A funding pot of £510,000 has been made available for the development of innovative technologies that will help to cut motorcycle casualties in Wales.

Funded by the Welsh Government and Innovate UK, and jointly run by the Royal Society for the Prevention of Accidents (RoSPA) Wales, the Innovation in Reducing Motorcyclist Casualties in Wales project is a new national competition.

It aims to identify projects that can help the Welsh Government to reduce the number of motorcyclists killed or seriously injured on the country’s roads, in particular accidents occurring at junctions. Organisations are invited to compete for a share of the £510,000 in funding for prototype development and demonstration of innovative technologies.

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The challenge will be to develop an effective intervention or technological feature that provides demonstrable improvements in the safety of motorcyclists, either by reducing the likelihood of a collision occurring, or by lessening the impact of a collision. The project provides an exciting opportunity to play a part in helping the Welsh Government to reduce the number of motorcyclists killed or seriously injured on Welsh roads.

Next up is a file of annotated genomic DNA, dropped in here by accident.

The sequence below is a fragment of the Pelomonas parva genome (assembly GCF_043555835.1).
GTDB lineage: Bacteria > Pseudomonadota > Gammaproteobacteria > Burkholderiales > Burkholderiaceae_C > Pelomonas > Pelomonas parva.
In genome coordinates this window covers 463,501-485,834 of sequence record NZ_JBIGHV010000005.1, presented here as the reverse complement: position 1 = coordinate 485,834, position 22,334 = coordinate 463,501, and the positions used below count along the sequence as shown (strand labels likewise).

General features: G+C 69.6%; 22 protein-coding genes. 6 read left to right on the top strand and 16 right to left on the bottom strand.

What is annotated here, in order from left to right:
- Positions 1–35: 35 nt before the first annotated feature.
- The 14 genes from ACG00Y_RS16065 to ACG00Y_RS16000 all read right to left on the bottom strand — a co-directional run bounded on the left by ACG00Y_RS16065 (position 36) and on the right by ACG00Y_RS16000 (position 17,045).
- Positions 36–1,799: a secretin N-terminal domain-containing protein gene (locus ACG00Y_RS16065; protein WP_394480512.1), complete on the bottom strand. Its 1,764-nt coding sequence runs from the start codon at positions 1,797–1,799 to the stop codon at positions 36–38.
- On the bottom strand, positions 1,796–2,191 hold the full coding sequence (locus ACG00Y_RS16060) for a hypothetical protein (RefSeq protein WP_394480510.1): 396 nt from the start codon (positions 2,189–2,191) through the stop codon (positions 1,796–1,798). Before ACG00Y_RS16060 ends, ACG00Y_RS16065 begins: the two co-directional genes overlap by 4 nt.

Michelle Harrington, road safety manager for RoSPA Wales, said: “RoSPA is happy to support the Welsh Government and Innovate UK in this exciting opportunity. Reducing motorcycle casualties remains a priority across Wales and the competition is an innovative approach to tackling this very important issue.”

In 2013 motorcyclists made up only 0.2 per cent of the road traffic in Wales (by distance travelled), but accounted for 31 per cent of those killed or seriously injured. 17 motorcyclists died on Welsh roads in 2013 and 229 were seriously injured. Many of those injuries will be life changing. Allowing for year-on-year fluctuations, this figure has changed little in the past 10 years.

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Wales is not alone in trying to tackle this issue but the attractiveness of the Welsh countryside to motorcyclists does mean that, in addition to its own motorcyclists, the country also attracts a large number of visiting motorcyclists. The Welsh Government wants to continue to welcome them to Wales, while ensuring they go home safely.

The reasons motorcyclists are involved in collisions vary, but while the riders are not necessarily at fault they are physically more vulnerable than car users. If they are involved in a collision they are more likely to be killed or seriously injured than other road users, and they are particularly vulnerable at junctions. Between 2009 to 2013, 49 per cent of incidents which killed or seriously injured motorcyclists occurred at junctions, with 48 per cent of these being at T-Junctions.

To find out more, visit Sell2Wales.

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Tony Carter

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